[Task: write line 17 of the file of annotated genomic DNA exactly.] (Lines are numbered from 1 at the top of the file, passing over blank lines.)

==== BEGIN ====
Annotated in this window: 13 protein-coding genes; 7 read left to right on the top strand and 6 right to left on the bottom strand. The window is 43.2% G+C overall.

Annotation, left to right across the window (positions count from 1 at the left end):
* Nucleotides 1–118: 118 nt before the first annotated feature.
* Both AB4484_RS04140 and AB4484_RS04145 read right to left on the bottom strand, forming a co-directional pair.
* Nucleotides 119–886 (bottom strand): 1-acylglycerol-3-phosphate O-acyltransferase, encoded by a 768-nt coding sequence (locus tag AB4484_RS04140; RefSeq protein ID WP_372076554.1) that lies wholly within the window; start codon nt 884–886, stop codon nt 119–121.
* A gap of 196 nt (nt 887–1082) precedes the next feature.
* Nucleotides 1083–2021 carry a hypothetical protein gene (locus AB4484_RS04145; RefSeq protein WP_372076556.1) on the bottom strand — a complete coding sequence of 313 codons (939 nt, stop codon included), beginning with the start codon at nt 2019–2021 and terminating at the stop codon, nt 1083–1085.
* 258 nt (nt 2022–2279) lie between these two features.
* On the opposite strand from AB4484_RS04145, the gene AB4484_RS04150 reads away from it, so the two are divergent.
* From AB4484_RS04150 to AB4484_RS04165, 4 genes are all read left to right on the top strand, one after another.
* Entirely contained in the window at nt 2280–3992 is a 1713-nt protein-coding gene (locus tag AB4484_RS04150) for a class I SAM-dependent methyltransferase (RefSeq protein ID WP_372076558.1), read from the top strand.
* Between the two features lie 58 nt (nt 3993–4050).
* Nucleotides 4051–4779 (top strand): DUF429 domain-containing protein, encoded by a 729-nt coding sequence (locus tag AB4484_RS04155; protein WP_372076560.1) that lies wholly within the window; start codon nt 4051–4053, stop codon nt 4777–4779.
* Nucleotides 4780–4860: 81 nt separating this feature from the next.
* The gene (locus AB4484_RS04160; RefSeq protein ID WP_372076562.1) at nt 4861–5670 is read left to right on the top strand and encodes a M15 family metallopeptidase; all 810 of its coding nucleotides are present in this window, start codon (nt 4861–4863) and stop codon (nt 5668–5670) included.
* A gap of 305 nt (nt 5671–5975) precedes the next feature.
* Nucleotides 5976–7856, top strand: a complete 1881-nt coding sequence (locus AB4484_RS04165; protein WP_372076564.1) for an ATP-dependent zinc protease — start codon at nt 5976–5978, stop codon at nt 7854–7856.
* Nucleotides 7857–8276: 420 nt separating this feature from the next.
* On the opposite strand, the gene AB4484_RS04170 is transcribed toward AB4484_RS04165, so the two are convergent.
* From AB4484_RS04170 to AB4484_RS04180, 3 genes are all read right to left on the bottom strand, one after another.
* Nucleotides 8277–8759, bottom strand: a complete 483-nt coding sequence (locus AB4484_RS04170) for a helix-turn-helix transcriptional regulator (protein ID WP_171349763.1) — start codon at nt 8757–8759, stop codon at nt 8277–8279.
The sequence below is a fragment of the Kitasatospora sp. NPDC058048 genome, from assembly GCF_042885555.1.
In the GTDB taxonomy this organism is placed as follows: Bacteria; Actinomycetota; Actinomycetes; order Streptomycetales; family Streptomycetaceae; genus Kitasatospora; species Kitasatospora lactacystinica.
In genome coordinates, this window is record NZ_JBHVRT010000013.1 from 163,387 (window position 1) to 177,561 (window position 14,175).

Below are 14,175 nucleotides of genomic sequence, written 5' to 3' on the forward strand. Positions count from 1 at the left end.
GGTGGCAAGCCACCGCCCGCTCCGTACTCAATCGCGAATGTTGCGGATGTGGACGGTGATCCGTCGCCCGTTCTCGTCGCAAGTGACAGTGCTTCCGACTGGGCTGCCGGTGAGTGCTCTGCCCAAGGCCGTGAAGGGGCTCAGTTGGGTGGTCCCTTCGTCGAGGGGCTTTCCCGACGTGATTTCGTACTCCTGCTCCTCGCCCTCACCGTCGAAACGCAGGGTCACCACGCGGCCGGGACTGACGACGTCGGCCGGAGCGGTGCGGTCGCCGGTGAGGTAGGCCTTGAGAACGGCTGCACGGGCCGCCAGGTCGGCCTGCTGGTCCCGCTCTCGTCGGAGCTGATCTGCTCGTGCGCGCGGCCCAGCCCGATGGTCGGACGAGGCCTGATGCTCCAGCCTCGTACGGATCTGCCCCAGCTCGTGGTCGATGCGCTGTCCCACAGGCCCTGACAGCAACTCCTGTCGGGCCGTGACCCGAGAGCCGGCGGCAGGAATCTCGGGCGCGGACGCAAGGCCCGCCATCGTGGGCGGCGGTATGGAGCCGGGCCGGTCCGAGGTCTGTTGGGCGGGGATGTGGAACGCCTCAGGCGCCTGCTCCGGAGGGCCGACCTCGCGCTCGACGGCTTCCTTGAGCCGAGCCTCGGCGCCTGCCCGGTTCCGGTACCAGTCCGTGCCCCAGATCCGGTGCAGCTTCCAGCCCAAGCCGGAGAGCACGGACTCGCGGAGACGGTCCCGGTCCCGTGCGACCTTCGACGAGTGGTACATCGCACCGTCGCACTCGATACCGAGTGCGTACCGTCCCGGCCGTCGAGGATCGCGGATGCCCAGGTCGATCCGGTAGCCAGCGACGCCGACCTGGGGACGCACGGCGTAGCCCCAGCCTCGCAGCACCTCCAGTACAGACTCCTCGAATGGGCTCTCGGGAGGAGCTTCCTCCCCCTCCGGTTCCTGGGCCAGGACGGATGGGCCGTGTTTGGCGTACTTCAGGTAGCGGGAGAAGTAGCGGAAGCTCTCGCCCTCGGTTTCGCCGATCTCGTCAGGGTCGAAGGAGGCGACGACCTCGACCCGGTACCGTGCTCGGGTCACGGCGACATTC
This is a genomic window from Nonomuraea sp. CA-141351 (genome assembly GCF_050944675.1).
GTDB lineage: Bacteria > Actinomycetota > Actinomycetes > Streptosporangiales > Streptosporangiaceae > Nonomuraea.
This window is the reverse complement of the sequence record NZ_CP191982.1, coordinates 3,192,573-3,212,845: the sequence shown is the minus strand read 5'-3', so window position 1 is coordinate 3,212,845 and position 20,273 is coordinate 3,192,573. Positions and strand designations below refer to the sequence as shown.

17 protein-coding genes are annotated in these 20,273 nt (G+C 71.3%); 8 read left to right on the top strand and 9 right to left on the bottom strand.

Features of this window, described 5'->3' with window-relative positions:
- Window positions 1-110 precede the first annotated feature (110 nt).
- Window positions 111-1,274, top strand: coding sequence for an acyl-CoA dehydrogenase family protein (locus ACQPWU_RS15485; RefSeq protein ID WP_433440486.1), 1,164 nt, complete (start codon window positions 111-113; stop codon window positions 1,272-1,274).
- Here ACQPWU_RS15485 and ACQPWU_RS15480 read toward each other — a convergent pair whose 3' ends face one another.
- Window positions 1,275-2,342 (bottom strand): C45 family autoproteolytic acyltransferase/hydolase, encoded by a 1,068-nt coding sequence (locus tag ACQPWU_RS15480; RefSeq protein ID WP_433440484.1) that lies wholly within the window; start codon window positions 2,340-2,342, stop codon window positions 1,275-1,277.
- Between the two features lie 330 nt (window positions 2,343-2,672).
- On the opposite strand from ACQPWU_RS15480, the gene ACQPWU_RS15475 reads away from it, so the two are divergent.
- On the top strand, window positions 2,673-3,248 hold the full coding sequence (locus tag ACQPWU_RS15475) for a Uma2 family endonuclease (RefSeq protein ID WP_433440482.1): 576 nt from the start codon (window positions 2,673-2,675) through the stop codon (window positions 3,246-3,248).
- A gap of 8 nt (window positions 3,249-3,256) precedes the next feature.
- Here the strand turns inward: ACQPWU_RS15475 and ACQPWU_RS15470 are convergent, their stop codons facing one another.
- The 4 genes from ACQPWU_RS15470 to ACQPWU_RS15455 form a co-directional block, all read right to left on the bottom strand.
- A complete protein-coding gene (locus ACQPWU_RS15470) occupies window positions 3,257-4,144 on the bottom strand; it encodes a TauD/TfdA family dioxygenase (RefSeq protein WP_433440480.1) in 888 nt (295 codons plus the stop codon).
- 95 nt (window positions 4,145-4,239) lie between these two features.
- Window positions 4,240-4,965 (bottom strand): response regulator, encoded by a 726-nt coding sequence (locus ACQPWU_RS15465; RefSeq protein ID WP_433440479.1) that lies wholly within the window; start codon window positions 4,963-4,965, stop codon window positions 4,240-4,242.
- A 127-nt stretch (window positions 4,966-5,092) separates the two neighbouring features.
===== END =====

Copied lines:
* Nucleotides 5976–7856, top strand: a complete 1881-nt coding sequence (locus AB4484_RS04165; protein WP_372076564.1) for an ATP-dependent zinc protease — start codon at nt 5976–5978, stop codon at nt 7854–7856.